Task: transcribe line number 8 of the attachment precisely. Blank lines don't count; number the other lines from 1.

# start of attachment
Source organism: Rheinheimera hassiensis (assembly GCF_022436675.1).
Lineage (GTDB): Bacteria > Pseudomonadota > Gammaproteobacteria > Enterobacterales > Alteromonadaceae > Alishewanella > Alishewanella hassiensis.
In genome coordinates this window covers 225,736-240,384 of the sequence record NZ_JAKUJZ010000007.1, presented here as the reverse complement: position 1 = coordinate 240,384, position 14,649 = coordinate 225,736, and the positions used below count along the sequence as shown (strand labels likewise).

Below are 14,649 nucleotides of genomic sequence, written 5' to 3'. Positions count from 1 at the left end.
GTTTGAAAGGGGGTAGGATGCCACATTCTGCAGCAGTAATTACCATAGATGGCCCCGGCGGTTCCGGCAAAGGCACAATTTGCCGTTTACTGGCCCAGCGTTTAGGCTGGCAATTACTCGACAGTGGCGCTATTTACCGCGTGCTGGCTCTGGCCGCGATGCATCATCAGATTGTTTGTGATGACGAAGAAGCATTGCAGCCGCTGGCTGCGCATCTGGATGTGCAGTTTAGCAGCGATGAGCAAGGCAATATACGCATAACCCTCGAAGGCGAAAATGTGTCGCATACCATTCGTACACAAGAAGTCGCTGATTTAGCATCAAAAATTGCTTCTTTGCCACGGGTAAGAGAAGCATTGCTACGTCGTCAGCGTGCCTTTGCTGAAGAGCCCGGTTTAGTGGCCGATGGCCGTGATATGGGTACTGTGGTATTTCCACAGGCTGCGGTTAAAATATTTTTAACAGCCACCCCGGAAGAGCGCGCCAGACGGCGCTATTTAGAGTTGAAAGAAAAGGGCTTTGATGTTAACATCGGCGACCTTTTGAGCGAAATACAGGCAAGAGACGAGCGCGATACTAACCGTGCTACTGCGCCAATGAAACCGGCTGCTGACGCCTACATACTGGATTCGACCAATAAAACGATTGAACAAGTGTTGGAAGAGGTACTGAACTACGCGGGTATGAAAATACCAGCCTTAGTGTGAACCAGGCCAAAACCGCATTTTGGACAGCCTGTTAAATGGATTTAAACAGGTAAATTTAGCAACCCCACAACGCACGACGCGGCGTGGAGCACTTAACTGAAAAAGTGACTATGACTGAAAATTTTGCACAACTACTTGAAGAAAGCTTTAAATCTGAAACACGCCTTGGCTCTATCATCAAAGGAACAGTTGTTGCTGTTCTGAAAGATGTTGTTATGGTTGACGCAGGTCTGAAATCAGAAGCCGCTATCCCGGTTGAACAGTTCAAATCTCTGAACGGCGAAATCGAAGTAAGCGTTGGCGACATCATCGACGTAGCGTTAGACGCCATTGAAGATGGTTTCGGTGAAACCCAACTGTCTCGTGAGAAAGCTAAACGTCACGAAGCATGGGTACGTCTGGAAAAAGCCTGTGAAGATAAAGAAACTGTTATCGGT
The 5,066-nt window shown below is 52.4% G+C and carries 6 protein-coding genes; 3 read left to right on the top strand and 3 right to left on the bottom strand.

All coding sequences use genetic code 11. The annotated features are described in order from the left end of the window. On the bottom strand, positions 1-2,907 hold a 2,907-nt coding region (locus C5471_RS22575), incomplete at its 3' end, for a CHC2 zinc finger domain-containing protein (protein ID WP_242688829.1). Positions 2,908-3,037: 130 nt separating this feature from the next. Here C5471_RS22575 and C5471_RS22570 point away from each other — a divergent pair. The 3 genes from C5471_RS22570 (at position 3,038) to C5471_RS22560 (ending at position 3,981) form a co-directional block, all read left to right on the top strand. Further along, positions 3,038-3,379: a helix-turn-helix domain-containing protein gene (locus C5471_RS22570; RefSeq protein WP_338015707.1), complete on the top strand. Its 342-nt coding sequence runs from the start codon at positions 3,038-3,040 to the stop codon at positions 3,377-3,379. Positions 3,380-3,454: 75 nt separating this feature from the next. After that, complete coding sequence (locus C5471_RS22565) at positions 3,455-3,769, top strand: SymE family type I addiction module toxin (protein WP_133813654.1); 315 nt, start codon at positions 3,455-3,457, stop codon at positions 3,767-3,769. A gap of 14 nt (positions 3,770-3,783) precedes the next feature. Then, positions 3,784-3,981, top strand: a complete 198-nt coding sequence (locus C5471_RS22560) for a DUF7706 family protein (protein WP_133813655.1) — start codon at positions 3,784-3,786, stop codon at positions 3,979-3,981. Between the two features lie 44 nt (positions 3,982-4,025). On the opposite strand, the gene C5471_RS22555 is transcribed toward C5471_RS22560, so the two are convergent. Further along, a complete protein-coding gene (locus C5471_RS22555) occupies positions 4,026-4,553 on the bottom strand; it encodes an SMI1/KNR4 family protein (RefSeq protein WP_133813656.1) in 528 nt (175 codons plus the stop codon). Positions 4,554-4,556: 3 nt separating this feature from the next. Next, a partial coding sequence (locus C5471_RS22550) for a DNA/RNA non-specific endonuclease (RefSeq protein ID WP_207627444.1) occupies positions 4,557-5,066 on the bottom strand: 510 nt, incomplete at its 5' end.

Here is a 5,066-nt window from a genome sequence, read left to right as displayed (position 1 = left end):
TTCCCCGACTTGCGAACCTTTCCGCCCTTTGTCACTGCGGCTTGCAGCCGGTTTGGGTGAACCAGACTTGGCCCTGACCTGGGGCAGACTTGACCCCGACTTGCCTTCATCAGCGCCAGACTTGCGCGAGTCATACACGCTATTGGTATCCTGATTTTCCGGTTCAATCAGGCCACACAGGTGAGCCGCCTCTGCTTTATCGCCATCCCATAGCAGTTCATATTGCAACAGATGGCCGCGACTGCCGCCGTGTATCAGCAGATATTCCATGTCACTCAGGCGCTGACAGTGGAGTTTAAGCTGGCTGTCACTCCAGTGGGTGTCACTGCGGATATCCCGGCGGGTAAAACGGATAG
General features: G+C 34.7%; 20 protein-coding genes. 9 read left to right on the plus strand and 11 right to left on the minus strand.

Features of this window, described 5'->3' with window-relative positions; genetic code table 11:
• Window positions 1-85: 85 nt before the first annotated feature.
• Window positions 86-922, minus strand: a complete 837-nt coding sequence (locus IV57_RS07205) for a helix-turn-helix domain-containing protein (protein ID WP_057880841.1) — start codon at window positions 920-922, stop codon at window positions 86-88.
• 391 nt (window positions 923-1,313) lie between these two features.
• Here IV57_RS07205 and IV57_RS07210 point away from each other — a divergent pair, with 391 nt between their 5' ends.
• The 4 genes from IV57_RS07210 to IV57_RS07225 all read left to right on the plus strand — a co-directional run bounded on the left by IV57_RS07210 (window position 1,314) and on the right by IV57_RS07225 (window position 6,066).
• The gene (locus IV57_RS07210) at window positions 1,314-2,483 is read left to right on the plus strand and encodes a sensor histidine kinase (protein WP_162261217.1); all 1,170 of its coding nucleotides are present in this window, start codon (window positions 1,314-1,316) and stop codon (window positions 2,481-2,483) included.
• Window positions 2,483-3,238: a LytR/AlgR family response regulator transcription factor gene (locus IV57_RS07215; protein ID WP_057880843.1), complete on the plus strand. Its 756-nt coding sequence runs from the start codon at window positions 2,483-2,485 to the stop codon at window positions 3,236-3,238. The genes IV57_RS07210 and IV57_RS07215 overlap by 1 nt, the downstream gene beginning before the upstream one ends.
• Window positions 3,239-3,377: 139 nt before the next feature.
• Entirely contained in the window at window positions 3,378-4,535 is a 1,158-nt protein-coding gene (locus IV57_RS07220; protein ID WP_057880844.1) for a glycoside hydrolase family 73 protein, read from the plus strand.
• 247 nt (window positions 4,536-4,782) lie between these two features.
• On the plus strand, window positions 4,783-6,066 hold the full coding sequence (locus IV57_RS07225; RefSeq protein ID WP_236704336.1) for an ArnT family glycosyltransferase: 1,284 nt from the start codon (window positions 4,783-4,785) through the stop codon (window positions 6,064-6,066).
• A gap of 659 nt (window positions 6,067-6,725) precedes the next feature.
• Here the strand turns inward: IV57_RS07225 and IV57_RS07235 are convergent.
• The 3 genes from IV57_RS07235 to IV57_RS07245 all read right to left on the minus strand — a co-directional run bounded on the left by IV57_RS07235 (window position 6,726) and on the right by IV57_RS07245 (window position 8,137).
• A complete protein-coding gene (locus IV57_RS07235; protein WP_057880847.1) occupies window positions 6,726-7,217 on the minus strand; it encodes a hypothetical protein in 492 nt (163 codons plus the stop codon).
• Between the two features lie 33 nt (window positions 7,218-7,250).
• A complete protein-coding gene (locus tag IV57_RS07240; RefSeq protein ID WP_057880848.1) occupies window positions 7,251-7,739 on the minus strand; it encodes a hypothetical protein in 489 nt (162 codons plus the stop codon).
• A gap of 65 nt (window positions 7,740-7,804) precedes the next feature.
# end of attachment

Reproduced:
Here is a 5,066-nt window from a genome sequence, read left to right as displayed (position 1 = left end):